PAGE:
Aggregates are a major component of concrete, making up between 60-80% of its volume and 70-85% of its mass. Not only do they play a key role in the strength, thermal and elastic properties, dimensional stability and volume stability of concrete, but they also have a direct impact on its workability. Rough, angular particles are more tightly packed, have more surface area and greater inter-particle friction than smooth, rounded particles. This reduces the workability of plastic concrete and requires a slightly higher cement content to coat the particles.
To ensure optimal performance, aggregates must be solid, clean, hard, durable and free from excessive fines or contaminants that could affect cement hydration or alter the paste-aggregate bond. Regular monitoring of the moisture content of coarse-grained and fine aggregates is essential for consistency and uniformity from batch to batch. Optimizing the grading based on aggregate availability and project requirements will result in cost-effective concrete with good workability and finishability. The ratio between coarse-grained and fine aggregates will vary depending on the characteristics of each aggregate, the method of placement and the desired finish.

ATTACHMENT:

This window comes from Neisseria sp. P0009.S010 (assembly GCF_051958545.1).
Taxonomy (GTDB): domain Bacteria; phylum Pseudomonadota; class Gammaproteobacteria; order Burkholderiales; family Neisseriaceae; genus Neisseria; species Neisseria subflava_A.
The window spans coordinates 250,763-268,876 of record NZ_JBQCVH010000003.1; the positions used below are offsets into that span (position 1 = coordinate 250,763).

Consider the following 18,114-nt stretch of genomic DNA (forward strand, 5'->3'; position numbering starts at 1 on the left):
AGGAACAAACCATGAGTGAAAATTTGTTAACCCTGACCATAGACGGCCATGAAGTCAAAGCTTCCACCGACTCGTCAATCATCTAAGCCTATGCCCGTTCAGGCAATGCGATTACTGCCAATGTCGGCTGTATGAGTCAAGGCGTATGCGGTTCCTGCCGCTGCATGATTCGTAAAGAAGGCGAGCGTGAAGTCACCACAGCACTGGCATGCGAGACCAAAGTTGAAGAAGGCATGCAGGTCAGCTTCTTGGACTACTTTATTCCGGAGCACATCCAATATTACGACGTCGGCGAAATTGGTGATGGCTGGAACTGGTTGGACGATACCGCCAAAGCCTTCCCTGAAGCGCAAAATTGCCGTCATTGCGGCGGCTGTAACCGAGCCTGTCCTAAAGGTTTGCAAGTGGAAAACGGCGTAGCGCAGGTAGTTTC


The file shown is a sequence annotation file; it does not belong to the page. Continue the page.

For a given weight, larger maximum sizes of aggregate require less surface area of coarse-grained aggregates than smaller maximum sizes. This means that a smaller maximum size of the coarse-grained aggregate would require a higher content of fine aggregate to coat the particles and maintain the cohesion of the concrete mix. The classification or size distribution of the aggregate is an important characteristic because it determines the paste requirement for workable concrete. Well-graded aggregate is best, however, aggregates rated at maximum density can give concrete a rough texture.
Each region has its own deficiencies in aggregates, but once a combined aggregate gradation is plotted (the percentage retained versus other physical and mineralogical properties of the aggregate) must be known before mixing the concrete to obtain a desirable mix. The density of the aggregates is necessary in the dosing of the mixture to establish weight-volume ratios. The size distribution of fine to coarse-grained aggregates plays an important role in the workability and performance of concrete. If there is a deficiency in a locally available fine aggregate, air entrainment, additional cement or a supplemental cementitious material (SCM) may be added to address these deficiencies.